The cost of opioid-related adverse events, in terms of both human life and hospital expenses, remains at the forefront of the public eye. It has been estimated that yearly costs in the United States associated with opioid-related post-operative respiratory failure were estimated at $2 billion.
The Society of Hospital Medicine, which is the largest organization representing hospitalists and a resource for hospital medicine, recently released a comprehensive guide, “Reducing Adverse Drug Events Related to Opioids” (otherwise known as the RADEO guide).
To better understand the RADEO guide, the Physician-Patient Alliance for Health & Safety interviewed its lead author, Thomas W. Frederickson MD, FACP, SFHM, MBA.
In this 2-part interview, Dr. Frederickson’s uncovers some key takeaways from the comprehensive publication. In part one, he focuses on 5 key steps to identifying and addressing for patient conditions that pose a greater risk of respiratory depression:
1. Screen for sleep apnea
Dr. Frederickson identifies a key complication that can raise the risk of respiratory compromise, in particular with obese patients: obstructive sleep apnea (OSA). The condition, both common in the adult population and often undiagnosed, can render traditional monitoring and observation for respiratory compromise ineffective:
Patients with obstructive sleep apnea are dependent upon their arousal mechanism in order to avoid respiratory depression and eventual respiratory failure. When these patients receive opioid medication, it decreases this ability for arousal. That puts them at risk for a sudden spiral that includes respiratory insufﬁciency and respiratory arrest. This can happen very quickly and part of the risk is that the traditional monitoring for sedation that we use in the hospital – that is on a periodic basis and depends upon nursing interventions and questioning – really becomes much less effective in this patient population that can have a respiratory arrest, because of failure to arouse, very quickly. So, a monitoring regimen that takes place every 60 minutes is likely to be ineffective.
2. Use a screening tool to identify patients with OSA
Dr. Frederickson recommends the use of an evaluation tool to identify at-risk patients; this is most effective as part of a pre-operative evaluation, saying that the STOPBang tool is one of the most sensitive:
Probably the most common one, and the most effective one in terms of being sensitive, is the STOPBang tool. Many hospitals implement screening for sleep apnea using the STOPBang. It’s an eight point questionnaire. The questions are easily answered by talking to the patient or with a questionnaire given to the patient.
The Berlin Questionnaire and Epworth Scale screens are more specific for sleep apnea, said Dr. Frederickson, but lack some of the sensitivity of the STOPBang questionnaire.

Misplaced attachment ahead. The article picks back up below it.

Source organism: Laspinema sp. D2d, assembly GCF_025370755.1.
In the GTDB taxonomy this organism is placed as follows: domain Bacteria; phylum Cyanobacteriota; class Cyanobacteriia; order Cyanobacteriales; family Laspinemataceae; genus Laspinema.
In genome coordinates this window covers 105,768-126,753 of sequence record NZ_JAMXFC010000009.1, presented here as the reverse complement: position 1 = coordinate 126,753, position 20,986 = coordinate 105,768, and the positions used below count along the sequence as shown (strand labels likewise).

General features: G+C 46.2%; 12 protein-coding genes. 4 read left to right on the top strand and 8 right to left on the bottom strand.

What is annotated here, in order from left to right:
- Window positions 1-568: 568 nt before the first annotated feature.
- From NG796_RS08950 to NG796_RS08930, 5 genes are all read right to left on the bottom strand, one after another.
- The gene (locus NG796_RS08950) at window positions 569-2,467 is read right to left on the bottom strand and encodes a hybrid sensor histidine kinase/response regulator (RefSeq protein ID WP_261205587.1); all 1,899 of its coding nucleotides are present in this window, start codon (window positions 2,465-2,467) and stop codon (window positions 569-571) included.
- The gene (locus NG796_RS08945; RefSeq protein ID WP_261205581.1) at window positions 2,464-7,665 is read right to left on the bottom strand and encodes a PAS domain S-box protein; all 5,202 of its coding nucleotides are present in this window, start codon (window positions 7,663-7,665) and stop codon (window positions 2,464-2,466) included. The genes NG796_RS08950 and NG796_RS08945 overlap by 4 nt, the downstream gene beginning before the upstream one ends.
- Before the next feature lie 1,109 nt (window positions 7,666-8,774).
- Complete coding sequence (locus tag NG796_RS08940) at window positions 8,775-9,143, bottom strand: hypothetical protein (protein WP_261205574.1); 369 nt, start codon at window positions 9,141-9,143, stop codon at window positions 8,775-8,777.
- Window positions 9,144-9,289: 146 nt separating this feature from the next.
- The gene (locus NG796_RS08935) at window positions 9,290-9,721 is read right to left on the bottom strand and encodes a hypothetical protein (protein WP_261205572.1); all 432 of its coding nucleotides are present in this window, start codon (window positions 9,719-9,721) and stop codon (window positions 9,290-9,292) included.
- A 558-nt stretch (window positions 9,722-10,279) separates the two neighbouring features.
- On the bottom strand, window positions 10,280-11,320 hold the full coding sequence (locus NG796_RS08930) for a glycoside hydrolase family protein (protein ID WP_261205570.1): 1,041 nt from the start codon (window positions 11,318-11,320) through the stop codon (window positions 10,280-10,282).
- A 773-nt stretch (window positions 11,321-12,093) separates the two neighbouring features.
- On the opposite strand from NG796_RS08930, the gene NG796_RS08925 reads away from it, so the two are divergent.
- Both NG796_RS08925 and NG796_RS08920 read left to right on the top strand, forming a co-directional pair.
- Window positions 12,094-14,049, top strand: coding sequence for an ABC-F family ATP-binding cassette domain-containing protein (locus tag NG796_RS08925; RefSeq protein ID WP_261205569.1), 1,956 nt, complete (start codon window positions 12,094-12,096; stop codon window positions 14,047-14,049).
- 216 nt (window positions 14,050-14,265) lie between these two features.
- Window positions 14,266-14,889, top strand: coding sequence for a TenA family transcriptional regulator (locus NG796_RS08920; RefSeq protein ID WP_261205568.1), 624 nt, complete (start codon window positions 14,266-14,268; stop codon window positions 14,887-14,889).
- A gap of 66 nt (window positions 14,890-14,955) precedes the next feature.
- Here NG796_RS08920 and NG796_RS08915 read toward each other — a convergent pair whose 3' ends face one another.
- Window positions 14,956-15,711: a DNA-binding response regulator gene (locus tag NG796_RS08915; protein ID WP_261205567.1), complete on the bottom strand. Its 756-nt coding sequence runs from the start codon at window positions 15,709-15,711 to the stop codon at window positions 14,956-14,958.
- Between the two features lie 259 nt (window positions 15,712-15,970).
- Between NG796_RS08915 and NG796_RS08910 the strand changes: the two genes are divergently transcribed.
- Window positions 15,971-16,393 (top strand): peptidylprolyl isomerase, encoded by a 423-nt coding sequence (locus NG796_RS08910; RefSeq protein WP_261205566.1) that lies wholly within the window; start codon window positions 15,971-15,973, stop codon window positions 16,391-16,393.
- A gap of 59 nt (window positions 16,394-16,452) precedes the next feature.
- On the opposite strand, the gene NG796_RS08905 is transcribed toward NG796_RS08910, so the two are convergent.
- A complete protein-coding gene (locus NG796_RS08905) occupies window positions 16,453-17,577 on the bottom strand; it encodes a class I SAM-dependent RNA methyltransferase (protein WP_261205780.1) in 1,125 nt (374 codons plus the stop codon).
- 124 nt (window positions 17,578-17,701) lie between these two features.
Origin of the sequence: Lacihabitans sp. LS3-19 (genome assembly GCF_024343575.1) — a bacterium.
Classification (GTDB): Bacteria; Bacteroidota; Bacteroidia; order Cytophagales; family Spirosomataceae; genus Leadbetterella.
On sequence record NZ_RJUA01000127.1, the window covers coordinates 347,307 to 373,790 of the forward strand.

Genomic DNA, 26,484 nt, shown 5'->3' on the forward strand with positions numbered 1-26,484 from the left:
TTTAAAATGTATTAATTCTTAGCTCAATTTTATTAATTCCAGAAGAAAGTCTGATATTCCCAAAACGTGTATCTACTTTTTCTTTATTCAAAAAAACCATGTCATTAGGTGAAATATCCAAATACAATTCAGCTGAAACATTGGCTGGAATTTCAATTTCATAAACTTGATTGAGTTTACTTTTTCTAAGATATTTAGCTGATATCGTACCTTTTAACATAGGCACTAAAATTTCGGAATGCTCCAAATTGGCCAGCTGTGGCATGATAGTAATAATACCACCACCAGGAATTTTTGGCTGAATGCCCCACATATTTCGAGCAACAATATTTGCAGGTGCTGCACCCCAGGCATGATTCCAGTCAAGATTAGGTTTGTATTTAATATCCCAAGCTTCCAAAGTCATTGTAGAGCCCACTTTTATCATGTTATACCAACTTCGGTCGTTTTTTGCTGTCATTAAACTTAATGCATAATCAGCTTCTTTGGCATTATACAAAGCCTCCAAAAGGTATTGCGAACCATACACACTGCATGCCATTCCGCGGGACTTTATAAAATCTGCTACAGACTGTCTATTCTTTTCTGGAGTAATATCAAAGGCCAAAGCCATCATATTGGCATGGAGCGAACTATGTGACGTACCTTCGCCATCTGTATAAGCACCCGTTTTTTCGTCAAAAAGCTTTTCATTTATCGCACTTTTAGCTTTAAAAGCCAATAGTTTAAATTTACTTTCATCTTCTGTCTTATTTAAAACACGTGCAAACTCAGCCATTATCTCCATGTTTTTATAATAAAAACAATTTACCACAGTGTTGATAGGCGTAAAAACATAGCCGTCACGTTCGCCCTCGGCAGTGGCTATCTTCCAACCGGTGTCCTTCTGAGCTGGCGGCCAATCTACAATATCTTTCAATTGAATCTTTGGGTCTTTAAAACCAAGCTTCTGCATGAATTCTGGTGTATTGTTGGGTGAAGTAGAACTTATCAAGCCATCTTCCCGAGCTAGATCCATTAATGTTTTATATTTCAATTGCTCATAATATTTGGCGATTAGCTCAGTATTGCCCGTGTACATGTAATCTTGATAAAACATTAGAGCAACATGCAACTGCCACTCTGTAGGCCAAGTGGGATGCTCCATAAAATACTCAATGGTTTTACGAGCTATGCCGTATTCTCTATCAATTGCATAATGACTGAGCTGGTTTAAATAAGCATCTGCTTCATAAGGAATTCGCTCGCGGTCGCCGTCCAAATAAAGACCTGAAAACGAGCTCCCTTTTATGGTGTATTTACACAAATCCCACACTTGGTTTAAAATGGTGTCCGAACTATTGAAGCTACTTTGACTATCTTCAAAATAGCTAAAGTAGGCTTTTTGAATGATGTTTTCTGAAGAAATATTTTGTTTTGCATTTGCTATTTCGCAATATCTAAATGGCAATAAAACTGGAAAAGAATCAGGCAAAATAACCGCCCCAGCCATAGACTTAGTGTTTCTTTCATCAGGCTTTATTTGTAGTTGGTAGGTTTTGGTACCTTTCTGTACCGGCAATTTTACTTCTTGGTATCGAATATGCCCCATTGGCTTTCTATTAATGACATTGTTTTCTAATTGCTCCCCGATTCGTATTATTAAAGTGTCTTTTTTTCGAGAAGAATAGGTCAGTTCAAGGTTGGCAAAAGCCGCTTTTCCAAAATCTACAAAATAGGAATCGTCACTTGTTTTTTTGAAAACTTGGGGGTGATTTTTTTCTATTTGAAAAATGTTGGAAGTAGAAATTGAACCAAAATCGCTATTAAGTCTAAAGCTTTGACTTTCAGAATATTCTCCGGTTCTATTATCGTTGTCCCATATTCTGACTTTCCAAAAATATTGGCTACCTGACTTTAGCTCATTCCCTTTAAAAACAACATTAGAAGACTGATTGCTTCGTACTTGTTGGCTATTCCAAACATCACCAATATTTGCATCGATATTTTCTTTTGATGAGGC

3. Build multi-modal and opioid sparing strategies for at-risk patient groups
“Pain is among the most common reasons to need to be in the hospital,” stated Dr. Frederickson. For patients with chronic pain, or habituated to opioids, it’s also a contributing factor to respiratory depression. For these and other at-risk patients, Dr. Frederickson recommends a strategy that incorporates a multi-modal and opioid sparing approach:
[F]olks with chronic pain – whether they are habituated to opioids or not – we’re likely to have as clinicians a more difﬁcult time controlling those patients’ pain. They’re likely to need higher doses of opioids to control pain. And with the higher doses, come higher risks of sedation and eventual respiratory depression. So, it’s good to have, you know, strategies. It’s good to be including multi-modal strategies to and to use opioid sparing techniques in all patients – but particularly in this subset of patients.
4. Educate on the risks of interactions with other medication
The side effects of opioids can have an additive effect if combined with other medication with sedating effects. Dr. Frederickson highlights the benzodiazepine class as the biggest risk:
[T]hey’re very common. Many patients come into the hospital taking benzodiazepines. They’re commonly used for anxiety and other conditions as well. So, patients, who are already on benzodiazepines, habituated benzodiazepines, need to continue that medication in the hospital.
5. Empower clinicians with the right tools and policies
Dr. Frederickson concludes the first part of the interview acknowledging that any quality improvement (QI) policies implemented at a clinical level needs to be seamless and easy for clinicians to follow:
[A] QI approach that involves policies, that involves making it easy for clinicians to do the right thing through appropriate tools and interventions, is so important in this realm; because the medicine and the patients can be complicated and clinicians need to have it easy for them to make good decisions and to treat their patients in a way that is going to be effective but safe.
Follow PPAHS for the conclusion to our interview with Dr. Frederickson. In the last half of this in-depth interview with the lead author of the RADEO Guide, Dr. Frederickson focuses on key strategies to implement in effective patient monitoring.
For a full transcript of the interview, please click here.
Watch the interview with accompanying slides on YouTube here.
One thought on “5 Key Steps to Assessing and Identifying At-Risk Patients for Respiratory Compromise”
This is very powerful. When you look at the math, it becomes even more compelling to pursue equipping each non monitored bed with continuous monitoring. It is estimated that there are approximately 650,000 beds which do not have continuous monitoring, which has an average cost of around $4000 per bed. That would have an ROI of 17 months! From that point forward, the $2 billion mentioned goes directly back to the Health Care organizations.